Another important occasion to honor death and the dead is the most renowned Mexican holiday - the Day of the Dead (El dia de los muertos). On October 31 Mexicans celebrate the Day of Dead Children, and November 1 is the Adult Day. In his article on the history of this festival, Randy Cordova traces the ritual 3,000 years back and states that it is still evolving (Cordova, 2017). At home, people construct altars with pictures of their dead relatives and friends and organize a feast for the deceased. People arrange funny funeral processions: they go out in the costumes of mummies and skeletons and carry an empty coffin. According to the Indian beliefs, the souls of the dead can appear in the shape of butterflies and hummingbirds, which are specially bred near cemeteries. The holiday symbol is a skeleton dressed in women's clothing in a wide-brimmed hat named Katrina (La Calavera Catrina). It is believed to be the incarnation of the goddess of death, the Mictecacihuatl, in honor of which the Aztecs offered human sacrifices (Cordova, 2017). With the growing influence of the American way of life and increasing popularity of Halloween, the traditional Day of the Dead began to be perceived as a genuinely Mexican festival and today is a peculiar "day of independence" from other cultures.
In addition to the unparalleled atmosphere of Mexican funerals, unexpected cheerfulness of colorful skulls and the exuberance of Day of the Dead, in the poorest regions of Mexico, the cult of the Holy Death (El culto de Santa Muerte) is very popular. The Black Lady equates not only the rich and the poor but also law-abiding citizens with those who went against the law. Drug traffickers, thieves, swindlers, prostitutes worship the deity, believing that her mercy will bring them money, love, luck, and, most importantly, distant and painless death. These people often arrange generously decorated altars. Flowers, bread, water, alcohol, cigarettes are among the usual offerings. Santa Muerte is not an abstract idea, but quite a real female figure. According to the legend, she used to be a beautiful woman before God chose her to help him end unbearable human suffering. Most often she is depicted as a skeleton dressed in a white outfit, which looks like a wedding dress. According to the common belief, she can help where other saints are powerless (Ramirez, 2008). Thus, she seems to be an embodiment of the "contra spem spero" attitude of those whose life is dismal and hopeless.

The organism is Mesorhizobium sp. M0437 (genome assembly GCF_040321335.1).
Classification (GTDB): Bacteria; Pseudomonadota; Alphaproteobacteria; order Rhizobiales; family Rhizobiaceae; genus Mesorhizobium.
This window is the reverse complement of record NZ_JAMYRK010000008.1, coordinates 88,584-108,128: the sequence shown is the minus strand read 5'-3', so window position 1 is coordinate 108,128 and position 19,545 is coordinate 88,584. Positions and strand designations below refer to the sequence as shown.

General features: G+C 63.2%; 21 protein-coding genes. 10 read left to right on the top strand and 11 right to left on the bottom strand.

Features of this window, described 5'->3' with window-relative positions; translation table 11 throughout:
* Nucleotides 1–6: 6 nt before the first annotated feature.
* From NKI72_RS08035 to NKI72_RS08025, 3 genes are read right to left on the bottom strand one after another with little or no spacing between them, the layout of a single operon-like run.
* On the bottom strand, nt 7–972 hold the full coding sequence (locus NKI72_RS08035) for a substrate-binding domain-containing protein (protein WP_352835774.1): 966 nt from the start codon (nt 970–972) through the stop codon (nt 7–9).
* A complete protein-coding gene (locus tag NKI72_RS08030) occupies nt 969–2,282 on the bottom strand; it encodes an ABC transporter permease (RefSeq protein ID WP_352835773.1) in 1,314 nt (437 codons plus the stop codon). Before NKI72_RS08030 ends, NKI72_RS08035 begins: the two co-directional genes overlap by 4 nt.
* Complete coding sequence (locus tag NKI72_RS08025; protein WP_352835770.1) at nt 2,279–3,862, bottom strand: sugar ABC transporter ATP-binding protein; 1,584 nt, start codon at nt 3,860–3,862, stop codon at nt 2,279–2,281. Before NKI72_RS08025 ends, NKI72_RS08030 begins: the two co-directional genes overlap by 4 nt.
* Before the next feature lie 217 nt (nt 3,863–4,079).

In the minds of Mexicans death and life, dying and birth are inextricably linked, which is reflected in the myths of the ancient Indians, in modern Latin American literature, and in everyday customs. Paz managed to grasp and convey the profound philosophical meaning hidden behind the festive motley: "Our cult of death is also a cult of life", he wrote, "in the same way that love is a hunger for life and a longing for death" (Paz, 1985 p. 23). After all, everyone will have to face the finality of life sooner or later, and Mexicans offer the world to prepare for it in advance and to accept it as something natural, rather than live in fear and regrets about what one cannot change.
Cordova, R. (2017, October 24). Day of the Dead history: Ritual dates back 3,000 years and is still evolving. Retrieved February 27, 2018, from https://www.azcentral.com/story/ entertainment/holidays/day-of-the-dead/2014/09/24/day-of-the-dead-history/16174911/
De Mente, B. L. (2011). The Mexican mind!: understanding and appreciating Mexican culture! London: Phoenix Books.
Ramirez, M. (2008, August 06). 'Saint Death' comes to Chicago. Retrieved February 27, 2018, from http://www.chicagotribune.com/news/nationworld/death-chicago-08-story.html
Paz, O. (1985). The labyrinth of solitude and the other Mexico (An Evergreen book) (L. Kemp, Y. Milos, & R. P. Belash, Trans.). New York: Grove Weidenfeld.